Elder Abuse is defined by the World Health Organization as “a single, or repeated act, or lack of appropriate action, occurring within any relationship where there is an expectation of trust which causes harm or distress to an older person.”
Elder abuse often occurs when there is an imbalance of control. The abuser either limits or takes control over the rights and freedoms of the senior. The abuse/violence is used to intimidate, humiliate, coerce, frighten or simply to make the senior feel powerless.
Elder abuse or elder mistreatment is a multidimensional phenomenon, that encompasses a broad range of behaviors, events, and circumstances. Unlike random acts of violence or exploitation, elder abuse does not always occur as an isolated incident; rather it is recurrent in up to 80% of cases.
How many Ontarians are facing elder abuse?
Elder abuse is a serious and growing problem, although the magnitude and extent of the elder abuse cases occurring in Canada is not well known, due to limited data collected and unreported cases. North American studies indicate that between 2 and 10 per cent of older adults will experience some type of elder abuse or neglect each year.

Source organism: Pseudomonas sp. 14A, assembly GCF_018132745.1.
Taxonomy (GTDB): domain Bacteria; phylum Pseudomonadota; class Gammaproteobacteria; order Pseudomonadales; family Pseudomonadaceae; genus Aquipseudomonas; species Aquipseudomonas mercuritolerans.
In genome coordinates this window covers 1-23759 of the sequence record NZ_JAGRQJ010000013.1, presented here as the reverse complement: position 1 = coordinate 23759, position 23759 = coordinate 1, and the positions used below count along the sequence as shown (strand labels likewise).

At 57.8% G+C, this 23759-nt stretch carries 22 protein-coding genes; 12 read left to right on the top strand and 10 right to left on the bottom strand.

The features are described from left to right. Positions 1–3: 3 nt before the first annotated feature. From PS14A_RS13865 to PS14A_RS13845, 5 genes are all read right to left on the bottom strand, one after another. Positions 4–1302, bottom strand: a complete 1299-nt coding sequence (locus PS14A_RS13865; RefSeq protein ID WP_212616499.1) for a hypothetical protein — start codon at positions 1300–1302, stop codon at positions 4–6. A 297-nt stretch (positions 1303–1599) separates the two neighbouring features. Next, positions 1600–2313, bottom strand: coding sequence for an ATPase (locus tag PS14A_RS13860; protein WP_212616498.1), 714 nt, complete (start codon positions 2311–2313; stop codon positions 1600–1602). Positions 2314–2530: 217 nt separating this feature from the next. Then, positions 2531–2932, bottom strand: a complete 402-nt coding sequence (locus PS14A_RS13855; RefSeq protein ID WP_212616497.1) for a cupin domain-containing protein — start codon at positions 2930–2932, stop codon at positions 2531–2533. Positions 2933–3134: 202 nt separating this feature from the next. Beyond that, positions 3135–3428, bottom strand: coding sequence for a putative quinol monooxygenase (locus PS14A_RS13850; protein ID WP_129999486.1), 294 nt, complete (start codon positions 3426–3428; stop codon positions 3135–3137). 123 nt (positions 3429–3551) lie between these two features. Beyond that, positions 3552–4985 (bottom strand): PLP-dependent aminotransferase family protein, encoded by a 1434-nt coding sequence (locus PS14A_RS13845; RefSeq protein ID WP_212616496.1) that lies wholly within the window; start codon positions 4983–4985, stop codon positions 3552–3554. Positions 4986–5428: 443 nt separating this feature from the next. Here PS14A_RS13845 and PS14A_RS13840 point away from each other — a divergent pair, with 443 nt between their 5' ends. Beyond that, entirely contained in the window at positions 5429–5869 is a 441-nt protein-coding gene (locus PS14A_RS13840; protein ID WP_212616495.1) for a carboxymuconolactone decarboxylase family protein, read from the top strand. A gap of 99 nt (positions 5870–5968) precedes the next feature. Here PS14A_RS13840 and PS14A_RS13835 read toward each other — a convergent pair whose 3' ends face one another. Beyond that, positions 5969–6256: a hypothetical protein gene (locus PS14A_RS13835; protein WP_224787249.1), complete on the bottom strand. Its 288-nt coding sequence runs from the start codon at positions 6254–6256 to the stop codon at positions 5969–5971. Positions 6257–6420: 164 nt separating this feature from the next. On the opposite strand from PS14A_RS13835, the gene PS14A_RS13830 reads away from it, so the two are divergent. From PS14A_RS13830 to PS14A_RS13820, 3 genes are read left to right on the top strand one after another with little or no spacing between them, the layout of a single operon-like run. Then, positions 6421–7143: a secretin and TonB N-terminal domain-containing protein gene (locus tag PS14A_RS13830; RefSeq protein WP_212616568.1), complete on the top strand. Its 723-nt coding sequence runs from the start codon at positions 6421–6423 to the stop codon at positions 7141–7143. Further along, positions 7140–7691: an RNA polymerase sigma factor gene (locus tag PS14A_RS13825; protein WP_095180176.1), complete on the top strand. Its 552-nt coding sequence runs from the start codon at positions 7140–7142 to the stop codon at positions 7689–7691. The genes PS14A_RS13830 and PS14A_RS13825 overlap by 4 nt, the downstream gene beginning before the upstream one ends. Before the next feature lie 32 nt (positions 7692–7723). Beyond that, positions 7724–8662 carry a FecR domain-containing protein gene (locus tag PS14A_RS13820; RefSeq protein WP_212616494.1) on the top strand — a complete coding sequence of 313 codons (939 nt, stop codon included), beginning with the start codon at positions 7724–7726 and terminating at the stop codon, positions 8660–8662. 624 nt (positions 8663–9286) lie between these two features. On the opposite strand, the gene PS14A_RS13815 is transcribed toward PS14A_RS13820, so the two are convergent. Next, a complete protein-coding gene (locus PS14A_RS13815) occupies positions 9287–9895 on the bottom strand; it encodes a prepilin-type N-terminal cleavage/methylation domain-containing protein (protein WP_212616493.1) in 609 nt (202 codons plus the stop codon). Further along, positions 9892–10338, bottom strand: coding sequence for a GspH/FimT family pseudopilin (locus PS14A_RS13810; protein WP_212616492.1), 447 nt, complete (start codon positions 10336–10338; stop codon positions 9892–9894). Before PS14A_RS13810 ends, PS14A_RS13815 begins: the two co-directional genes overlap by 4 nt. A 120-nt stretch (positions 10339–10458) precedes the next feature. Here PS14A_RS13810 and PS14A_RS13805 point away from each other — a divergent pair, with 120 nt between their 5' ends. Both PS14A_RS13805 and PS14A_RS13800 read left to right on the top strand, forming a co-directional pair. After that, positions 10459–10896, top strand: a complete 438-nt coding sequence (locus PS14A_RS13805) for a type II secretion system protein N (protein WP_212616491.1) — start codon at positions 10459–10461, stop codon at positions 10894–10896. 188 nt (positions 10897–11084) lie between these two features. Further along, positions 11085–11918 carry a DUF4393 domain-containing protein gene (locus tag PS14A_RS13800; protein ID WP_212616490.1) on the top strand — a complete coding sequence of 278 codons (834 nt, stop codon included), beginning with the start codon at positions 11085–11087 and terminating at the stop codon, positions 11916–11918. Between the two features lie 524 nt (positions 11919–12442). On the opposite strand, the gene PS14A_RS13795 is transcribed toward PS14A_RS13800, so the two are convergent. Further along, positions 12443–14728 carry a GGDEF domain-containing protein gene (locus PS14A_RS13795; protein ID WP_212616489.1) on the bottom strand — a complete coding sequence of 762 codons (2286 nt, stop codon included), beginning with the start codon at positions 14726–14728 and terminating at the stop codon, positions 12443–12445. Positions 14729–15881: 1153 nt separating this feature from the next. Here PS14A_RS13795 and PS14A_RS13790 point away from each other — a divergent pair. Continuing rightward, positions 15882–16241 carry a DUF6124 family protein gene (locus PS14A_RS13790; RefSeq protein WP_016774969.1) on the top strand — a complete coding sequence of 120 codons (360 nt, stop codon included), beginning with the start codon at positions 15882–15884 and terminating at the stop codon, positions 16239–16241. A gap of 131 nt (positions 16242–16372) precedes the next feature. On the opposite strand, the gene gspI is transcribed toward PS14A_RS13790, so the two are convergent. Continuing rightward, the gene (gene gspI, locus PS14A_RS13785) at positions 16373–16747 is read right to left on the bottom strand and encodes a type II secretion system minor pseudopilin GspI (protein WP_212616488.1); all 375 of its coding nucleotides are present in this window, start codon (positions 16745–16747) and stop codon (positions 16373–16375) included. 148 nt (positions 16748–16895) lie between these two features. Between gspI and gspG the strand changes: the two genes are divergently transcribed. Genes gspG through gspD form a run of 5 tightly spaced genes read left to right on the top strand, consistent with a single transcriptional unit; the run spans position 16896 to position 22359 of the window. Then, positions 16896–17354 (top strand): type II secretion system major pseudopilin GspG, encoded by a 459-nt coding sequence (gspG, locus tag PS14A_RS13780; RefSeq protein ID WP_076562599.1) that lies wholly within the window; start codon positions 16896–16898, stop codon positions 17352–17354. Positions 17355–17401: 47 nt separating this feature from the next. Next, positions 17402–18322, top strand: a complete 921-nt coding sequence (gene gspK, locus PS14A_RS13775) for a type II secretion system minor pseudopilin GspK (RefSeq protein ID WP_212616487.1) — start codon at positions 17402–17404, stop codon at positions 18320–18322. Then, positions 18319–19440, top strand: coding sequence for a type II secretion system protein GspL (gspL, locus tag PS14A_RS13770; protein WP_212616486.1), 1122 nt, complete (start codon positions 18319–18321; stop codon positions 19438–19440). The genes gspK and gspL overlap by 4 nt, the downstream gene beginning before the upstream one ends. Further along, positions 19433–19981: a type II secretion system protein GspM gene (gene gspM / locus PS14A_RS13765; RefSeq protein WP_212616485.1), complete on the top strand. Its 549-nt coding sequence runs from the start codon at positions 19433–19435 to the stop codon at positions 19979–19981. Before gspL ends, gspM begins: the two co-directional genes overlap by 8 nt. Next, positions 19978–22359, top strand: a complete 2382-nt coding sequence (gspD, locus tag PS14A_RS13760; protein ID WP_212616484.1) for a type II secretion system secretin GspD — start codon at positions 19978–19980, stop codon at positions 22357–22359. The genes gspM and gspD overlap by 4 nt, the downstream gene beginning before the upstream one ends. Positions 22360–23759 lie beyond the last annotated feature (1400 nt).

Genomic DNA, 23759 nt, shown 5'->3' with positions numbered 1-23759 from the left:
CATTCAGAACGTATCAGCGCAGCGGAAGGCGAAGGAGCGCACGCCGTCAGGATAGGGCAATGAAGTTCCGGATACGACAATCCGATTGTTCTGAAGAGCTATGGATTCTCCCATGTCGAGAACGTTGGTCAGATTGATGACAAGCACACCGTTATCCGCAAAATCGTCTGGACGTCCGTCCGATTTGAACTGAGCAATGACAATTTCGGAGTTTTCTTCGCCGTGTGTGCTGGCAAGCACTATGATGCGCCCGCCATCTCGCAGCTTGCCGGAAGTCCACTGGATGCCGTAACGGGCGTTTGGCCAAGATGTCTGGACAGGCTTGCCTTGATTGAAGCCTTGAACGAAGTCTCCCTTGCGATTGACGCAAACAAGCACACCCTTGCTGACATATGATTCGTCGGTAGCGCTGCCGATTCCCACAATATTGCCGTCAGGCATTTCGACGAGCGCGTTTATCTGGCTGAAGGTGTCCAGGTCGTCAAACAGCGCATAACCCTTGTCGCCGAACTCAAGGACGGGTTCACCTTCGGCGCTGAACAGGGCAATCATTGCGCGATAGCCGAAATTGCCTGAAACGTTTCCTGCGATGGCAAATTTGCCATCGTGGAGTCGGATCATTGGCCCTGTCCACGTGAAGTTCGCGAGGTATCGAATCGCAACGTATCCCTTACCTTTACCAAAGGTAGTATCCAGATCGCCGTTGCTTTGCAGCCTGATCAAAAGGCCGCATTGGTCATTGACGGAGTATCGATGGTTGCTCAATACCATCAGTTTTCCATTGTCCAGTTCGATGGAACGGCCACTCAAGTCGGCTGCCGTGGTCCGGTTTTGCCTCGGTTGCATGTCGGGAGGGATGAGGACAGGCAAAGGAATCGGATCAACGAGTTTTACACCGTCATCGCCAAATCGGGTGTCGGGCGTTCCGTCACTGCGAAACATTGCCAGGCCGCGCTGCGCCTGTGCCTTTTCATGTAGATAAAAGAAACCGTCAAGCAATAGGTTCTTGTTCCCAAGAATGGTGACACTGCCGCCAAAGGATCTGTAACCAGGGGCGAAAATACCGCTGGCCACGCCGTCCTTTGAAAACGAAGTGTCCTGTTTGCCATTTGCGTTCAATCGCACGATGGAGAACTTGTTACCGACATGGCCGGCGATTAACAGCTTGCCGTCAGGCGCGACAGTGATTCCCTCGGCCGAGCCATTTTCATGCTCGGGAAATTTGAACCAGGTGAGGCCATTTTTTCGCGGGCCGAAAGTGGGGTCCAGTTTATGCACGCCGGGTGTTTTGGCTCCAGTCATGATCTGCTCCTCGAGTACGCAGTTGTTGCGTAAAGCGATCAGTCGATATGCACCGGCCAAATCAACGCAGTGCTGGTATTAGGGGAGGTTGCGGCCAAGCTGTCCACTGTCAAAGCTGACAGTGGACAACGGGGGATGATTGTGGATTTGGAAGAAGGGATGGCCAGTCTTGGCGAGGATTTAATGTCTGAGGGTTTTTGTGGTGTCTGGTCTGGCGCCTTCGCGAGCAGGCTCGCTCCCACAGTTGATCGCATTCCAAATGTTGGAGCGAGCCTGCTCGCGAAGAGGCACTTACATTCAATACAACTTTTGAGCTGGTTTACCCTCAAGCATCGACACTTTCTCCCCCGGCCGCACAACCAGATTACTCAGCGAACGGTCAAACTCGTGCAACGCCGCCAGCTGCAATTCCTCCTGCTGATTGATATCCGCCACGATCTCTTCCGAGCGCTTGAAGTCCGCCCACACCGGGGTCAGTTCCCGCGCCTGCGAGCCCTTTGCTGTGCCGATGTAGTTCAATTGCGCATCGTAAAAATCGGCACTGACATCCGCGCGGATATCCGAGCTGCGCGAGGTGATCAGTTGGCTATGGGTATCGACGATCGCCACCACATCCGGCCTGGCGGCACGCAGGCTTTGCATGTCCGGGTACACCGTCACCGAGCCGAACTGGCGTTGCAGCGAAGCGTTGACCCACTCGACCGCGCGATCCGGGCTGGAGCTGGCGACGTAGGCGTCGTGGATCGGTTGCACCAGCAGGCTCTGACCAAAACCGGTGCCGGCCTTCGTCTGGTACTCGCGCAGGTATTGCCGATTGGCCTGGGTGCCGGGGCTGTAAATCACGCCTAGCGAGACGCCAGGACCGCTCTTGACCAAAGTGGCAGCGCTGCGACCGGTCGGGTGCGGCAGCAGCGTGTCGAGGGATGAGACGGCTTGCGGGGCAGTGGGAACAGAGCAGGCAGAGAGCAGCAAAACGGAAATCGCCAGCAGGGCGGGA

There are currently 2 million seniors aged 65 and over, or 14.6 per cent of the population who reside in Ontario. Based on studies that indicate two to ten percent of seniors are abused, there are between 40,000 and 200,000 seniors living in Ontario who have experienced or are experiencing elder abuse.
Ontario is also facing a significant demographic shift, according to Ministry of Finance Census Data. The number of seniors over 65 is projected to more than double in Canada or in Ontario to almost 4.2 million, or 24.0 per cent, by 2036. Given the significant growth increase of seniors, it is imperative that we take action to prevent and assist seniors who are at risk and are experiencing abuse, otherwise between 84,000 and 420,000 seniors could be affected in the future!